Prospective evaluation of shoulder-related problems in patients with pectoral cardioverter-defibrillator implantation

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The pectoral approach to implantation of cardioverter defibrillators(ICDs) has become a standard in defibrillator therapy because of reduced generator size, weight, and volume. But the size of these devices is still comparable to the size of the early conventional antibradycardia pacemakers that were associated with a number of significant pocket- and shoulder-related problems after implantation in the pectoral region. In a prospective, single-center study of 50 patients with subpectoral implantation of a fourth-generation ICD, the ipsilateral shoulder joint was evaluated regarding active shoulder motility, shoulder-related pain, shoulder function, shoulder elevation, insertion tendinitis, and morphologic alterations of the shoulder.

Methods and Results

The shoulder was evaluated before implantation and at 3, 6, and 12 months after implantation. Shoulder motility was documented by evaluating active abduction, forward flexion, and external rotation. Shoulder-related pain and function were documented by the "Basic Shoulder Evaluation Form," insertion tendinitis was diagnosed by standardized palpation and the impingement test, and morphologic alterations were documented by ultrasound and radiograph of the shoulder. Three months after implantation, 20 (40%) patients had a reduced active abduction, 30 (60%) patients had an impaired active forward flexion, and eight (16%) patients had a reduced external rotation. Thirty-one(62%) patients reported shoulder-related pain or impaired shoulder function according to the "Basic Shoulder Evaluation Form." Twenty-four (48%) patients showed a shoulder elevation and 21 (42%) patients demonstrated clinical signs of insertion tendinitis. After 12 months the number of patients with reduced active abduction, forward flexion, and external rotation dropped to four(8%). Shoulder-related pain and reduced function were documented in seven(13%) patients, four (8%) patients still had shoulder elevation, and five(10%) patients still had signs of insertion tendinitis. None of the postoperatively performed ultrasounds or radiographs showed any pathologic shoulder alterations. No predictors for the occurrence of shoulder-associated problems could be found.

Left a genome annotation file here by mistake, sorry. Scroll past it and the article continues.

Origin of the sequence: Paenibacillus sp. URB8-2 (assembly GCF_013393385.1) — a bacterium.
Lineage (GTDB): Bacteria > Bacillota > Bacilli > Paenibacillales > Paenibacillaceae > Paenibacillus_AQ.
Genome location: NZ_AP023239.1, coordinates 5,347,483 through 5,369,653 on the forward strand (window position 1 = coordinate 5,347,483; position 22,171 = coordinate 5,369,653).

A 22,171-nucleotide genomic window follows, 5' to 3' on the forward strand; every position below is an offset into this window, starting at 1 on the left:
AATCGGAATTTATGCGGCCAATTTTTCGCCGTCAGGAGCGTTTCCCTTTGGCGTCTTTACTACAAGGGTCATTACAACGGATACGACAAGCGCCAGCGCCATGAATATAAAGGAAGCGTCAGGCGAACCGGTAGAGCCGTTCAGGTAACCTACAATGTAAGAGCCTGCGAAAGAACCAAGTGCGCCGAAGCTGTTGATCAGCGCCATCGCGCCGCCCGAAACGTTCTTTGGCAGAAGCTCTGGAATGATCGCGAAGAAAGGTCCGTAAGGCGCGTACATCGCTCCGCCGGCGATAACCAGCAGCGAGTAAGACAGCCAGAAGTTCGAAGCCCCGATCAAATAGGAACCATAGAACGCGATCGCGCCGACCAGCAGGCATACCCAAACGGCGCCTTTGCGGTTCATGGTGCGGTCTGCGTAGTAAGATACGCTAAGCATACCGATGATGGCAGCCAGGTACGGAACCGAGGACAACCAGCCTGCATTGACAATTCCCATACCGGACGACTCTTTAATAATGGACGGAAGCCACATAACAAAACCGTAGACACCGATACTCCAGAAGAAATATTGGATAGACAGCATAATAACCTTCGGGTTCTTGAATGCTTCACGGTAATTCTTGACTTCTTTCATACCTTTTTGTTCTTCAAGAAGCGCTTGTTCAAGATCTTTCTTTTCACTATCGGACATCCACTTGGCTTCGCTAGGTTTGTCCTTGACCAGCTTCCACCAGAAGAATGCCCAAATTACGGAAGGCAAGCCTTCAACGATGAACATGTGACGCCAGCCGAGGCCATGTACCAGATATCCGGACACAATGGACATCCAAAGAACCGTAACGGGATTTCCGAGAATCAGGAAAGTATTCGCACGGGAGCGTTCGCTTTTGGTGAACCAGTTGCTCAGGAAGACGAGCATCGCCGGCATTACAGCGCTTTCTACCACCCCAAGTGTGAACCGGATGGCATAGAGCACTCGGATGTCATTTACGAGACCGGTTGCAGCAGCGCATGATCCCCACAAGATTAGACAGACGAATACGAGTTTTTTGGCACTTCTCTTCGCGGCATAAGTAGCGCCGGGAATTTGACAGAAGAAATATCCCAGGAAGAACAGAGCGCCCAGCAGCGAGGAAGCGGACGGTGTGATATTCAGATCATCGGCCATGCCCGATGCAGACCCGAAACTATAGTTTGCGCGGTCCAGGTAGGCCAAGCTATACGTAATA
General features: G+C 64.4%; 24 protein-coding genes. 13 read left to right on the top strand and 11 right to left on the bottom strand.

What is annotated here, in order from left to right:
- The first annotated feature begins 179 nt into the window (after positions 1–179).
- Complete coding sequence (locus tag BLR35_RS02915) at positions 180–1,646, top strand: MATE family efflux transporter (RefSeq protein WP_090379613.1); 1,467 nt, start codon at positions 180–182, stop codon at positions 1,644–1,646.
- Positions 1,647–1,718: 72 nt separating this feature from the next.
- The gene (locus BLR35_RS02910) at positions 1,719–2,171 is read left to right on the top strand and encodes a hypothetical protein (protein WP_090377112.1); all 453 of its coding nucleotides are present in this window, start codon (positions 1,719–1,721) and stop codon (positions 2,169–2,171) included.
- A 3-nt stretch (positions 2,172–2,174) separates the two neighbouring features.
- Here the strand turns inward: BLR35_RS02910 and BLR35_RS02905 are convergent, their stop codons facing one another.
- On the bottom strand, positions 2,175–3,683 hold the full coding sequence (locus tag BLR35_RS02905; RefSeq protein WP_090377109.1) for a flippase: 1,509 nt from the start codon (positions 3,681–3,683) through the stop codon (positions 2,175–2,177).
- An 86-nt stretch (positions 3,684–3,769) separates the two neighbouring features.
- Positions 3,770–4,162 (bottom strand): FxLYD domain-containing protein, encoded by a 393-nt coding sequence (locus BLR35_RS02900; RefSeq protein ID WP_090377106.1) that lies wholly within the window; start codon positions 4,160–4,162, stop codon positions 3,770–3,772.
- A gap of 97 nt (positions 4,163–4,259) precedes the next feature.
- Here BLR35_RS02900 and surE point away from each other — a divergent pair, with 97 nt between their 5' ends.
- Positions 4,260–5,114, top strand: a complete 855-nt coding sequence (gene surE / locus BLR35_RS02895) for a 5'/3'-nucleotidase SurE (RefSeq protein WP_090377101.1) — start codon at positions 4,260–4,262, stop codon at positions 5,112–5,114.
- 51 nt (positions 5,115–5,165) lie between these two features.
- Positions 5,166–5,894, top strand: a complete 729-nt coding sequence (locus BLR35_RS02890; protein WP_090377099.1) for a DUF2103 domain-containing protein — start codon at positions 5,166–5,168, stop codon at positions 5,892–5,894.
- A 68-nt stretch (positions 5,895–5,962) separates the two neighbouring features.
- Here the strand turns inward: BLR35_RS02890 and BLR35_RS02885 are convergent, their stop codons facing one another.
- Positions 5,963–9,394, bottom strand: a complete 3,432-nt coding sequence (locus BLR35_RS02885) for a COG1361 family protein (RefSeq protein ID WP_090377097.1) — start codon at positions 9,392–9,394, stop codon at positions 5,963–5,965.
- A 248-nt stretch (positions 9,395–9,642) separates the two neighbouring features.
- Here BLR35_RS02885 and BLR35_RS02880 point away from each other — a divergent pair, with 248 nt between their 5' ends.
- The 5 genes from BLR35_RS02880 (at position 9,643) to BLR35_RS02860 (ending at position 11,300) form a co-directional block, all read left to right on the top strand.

(1) Decreased active shoulder motility, shoulder-related pain, reduced function, shoulder elevation, and insertion tendinitis of the ipsilateral shoulder joint are diagnosed in many patients 3 months after subpectoral ICD implantation. (2) After 12 months the number of patients with impaired shoulder motility, function, shoulder-related pain, shoulder elevation, and insertion tendinitis decreased significantly. (3) Ultrasound and radiographs of the ipsilateral shoulder showed no evidence of pathologic morphologic alterations after subpectoral ICD implantation. (4) No shoulder-associated problems required an operative revision of the subpectoral generator pocket.

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